Here in the United States it’s Thanksgiving. It’s the day we remember how we arrived here as illegal immigrants over three hundred years ago and would have died without the assistance of the indigenous peoples. In thanks, we later began a process of systematic genocide against those original inhabitants that continues in overt and insidious ways to this day.
What? Not accurate?
Anyway, I suppose I should consider the things that I’m thankful for—besides chocolate, Kylie, and the wisdom of Julia Sugarbaker. I’m a writer. So I’m grateful that there are people out there who actually read the things I put down in words.
I was reminded of this last week, when N.S. Beranek posted a review of my story “Blackout” from the anthology Night Shadows: Queer Horror. This is a bit of a golden oldie, as it came out in 2012, but the story is also special to me because it’s something I originally wrote in 1990 for a campus ‘zine, put away, revised the hell out of, and then finally got published. There’s basically nothing left from the original draft in the final that was printed, except for a blizzard and an unfriendly ghost. I’m glad I didn’t throw it away.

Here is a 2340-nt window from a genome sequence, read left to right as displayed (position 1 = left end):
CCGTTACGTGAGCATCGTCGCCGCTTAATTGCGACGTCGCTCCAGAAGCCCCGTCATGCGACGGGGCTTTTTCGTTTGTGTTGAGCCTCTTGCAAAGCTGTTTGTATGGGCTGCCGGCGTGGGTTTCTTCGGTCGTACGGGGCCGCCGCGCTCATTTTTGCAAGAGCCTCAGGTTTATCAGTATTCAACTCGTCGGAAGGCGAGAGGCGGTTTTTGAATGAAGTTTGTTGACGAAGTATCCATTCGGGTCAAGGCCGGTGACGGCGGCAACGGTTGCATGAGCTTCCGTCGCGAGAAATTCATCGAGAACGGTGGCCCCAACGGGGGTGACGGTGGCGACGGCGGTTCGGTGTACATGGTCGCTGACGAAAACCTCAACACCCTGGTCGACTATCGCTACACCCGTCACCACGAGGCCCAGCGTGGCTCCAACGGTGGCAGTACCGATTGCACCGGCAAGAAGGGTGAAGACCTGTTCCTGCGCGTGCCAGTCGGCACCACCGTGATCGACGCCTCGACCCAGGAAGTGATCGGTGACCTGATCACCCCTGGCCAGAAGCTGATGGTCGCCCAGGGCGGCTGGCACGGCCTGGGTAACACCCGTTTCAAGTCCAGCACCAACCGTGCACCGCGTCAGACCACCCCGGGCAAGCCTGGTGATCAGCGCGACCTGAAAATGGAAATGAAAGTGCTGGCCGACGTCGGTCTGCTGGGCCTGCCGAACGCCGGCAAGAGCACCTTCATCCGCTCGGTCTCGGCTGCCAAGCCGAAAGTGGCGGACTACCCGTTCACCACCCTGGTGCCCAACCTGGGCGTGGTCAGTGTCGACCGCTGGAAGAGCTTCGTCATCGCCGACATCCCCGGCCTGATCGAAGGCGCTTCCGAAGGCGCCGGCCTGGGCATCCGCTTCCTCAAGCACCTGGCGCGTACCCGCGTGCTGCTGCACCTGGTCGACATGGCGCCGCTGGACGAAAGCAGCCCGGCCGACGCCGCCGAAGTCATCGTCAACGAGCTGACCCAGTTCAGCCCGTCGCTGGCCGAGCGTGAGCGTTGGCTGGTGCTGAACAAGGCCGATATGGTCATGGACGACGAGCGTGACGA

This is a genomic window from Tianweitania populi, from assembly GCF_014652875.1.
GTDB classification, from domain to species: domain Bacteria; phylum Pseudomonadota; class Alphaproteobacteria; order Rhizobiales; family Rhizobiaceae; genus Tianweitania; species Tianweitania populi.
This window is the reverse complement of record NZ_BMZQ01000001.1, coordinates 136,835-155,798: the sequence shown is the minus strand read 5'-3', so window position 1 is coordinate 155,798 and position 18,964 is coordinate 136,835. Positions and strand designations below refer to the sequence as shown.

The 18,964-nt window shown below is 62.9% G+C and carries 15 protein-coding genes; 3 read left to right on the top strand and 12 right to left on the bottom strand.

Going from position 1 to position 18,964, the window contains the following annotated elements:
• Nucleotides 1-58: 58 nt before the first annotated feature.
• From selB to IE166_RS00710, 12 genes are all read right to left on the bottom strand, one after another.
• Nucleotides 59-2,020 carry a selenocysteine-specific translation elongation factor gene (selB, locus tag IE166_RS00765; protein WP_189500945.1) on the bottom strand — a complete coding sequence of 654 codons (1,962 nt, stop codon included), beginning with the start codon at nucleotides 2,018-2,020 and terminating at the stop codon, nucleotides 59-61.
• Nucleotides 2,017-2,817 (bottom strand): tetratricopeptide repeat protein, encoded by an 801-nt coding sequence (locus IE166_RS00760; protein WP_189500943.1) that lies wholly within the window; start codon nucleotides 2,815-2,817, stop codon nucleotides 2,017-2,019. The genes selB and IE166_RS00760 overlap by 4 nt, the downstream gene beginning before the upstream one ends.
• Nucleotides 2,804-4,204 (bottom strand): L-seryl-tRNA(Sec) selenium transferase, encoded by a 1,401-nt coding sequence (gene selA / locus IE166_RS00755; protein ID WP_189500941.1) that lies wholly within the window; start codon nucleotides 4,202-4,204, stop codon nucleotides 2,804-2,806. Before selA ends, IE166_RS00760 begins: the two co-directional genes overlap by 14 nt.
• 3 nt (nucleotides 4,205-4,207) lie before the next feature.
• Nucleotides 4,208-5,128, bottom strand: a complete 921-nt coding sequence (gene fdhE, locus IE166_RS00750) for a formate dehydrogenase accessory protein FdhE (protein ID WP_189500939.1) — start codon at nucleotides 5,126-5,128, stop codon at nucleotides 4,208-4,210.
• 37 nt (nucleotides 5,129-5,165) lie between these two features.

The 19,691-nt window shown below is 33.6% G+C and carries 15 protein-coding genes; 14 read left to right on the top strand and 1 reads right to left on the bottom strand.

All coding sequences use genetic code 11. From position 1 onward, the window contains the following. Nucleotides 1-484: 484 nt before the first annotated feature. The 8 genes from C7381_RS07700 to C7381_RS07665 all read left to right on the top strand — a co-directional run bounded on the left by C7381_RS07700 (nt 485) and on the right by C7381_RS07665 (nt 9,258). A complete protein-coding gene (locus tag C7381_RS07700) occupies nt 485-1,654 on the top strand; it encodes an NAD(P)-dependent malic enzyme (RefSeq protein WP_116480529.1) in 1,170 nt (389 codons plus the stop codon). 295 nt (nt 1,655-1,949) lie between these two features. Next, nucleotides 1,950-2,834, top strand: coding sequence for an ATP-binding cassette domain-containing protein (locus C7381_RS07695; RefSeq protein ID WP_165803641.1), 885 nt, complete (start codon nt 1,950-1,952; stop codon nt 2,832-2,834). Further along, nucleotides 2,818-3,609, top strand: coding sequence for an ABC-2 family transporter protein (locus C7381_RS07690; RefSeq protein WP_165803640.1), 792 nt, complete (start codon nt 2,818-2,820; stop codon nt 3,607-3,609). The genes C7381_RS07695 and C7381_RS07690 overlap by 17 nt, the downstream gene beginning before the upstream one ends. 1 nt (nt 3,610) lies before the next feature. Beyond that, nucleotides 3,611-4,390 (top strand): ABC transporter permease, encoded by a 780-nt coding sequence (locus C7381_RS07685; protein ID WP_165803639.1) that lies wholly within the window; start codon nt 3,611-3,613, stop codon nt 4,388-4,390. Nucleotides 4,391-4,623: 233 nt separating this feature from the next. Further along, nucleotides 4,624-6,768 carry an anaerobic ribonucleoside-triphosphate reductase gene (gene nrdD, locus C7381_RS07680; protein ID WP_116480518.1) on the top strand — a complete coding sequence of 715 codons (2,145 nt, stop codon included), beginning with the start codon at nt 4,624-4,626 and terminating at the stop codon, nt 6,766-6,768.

Anyway, Beranek drew an interesting connection between this story, the story “Tea” that was included in Foolish Hearts, the mom in Detours, and some concepts in The Unwanted and came up with a comparison to something Ken Burns said. None of those connections would have occurred to me, and heck, I wrote the darn things. It’s not the first time that’s happened, either. I’ve gotten the occasional e-mail from readers mentioning things they liked about a story or book and what they thought it meant, and they’ve had insights that weren’t even on my radar.
That’s the thing about writing: The circuit isn’t completed until someone reads it, and every time that happens, it’s a different experience, and that kind of makes it a different story each time.
So, thanks to everyone who’s ever spent the time completing that circuit. And go check out Beranek’s blog and her own writing.
For now, though, go eat pie and think about white privilege.